MLB has been haunted by a single scene in a motion picture for nearly thirty years that decries crying in baseball. It’s time to let it go…
Major League Baseball (MLB) is the epitome of humanness, and yet we have grown to expect the men who play the game to wear armor made of steel while they engage themselves in a game that accentuates failure.
We demand stoicism from players, who if they are lucky make the Baseball Hall Of Fame having failed seven of every ten times they stepped to the plate.
Emotion is interpreted as an MLB player who is not in control of himself, a la Paul O’Neill, who took his bat to the water cooler in the Yankee’s dugout more than once after a failed at-bat.
Or Pete Rose, who knew of no other way to play the game except on an always high-charged engine, but to come barreling into catcher Ray Fosse during what is largely labeled, and supposed to be, an exhibition game during the 1970 All-Star Game.
Don’t get too high, but don’t get too low. This is the tightrope ballplayers’ walk.
Exhibit a come-si com-sa demeanor, and quickly you are likely to be labeled as too “nonchalant” to play at the MLB level.
But the one thing a major league ballplayer never does is cry.
Crying, for all practical purposes at the MLB level, was outlawed when the movie “A League Of Its Own” came out in 1992 when Tom Hanks told us in no uncertain terms…
MLB: When Art Takes On A Life Form
Grown men don’t cry, especially when they become MLB stars and idols of millions of fans, set in a world of make-believe but still playing a boys game as men.
So, we can only guess that Mets infielder Wilmer Flores, not a native of the United States, never saw the movie or heard the words in the script when he stepped to the plate on July 29, 2015 – completely unaware that he had just been traded to another team (Note: Later, the trade would be rescinded).
Nor did he know that his three minutes of fame were about to be linked to MLB lore forever, all because he was visibly seen to be crying on the field at the news that he was about to be separated from the Mets, the only team he had known in his career.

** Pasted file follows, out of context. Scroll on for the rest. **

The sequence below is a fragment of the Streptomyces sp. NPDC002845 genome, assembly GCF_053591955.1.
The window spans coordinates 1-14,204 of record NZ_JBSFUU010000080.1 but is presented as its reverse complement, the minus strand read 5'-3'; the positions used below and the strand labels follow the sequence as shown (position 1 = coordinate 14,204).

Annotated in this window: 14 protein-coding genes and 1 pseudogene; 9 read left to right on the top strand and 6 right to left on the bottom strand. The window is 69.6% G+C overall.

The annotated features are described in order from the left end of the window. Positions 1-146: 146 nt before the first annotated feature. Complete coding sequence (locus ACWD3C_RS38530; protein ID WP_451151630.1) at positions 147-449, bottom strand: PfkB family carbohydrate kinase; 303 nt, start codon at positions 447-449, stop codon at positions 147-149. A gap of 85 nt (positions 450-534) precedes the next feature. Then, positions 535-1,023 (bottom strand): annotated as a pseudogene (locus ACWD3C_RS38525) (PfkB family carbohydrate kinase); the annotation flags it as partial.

Similarly, just two days ago, former Mets (is there a pattern here?) ace Matt Harvey took the hill to face his former team as a Baltimore Oriole.
For those who may not have followed Harvey’s career in New York, it was anything but smooth.
Still, most of the COVID limited crowd of 8,035 fans rose to greet him with a standing ovation that moved Harvey (visibly) to tears.
His words following the game spoke volumes about Matt Harvey’s journey through baseball, telling the New York Daily News at one point:
“I was holding back tears. I’m not going to lie about that. It was pretty hard holding them back. It reminded me of, really, a lot of the good memories.”
Why he felt the need to hold those tears back is the subject of this piece…
MLB Players And The Robots We Think We Know
If we allow ourselves to be removed from the jealousy we sometimes have for these players, who are hauling millions of dollars for playing a boys game just for a minute, only then can we move from the robots we see on the field to the human beings behind the mask.
Phillies manager Joe Girardi, for instance, is always quick to point out when tasked with defending one of his players, that “this game is hard to play.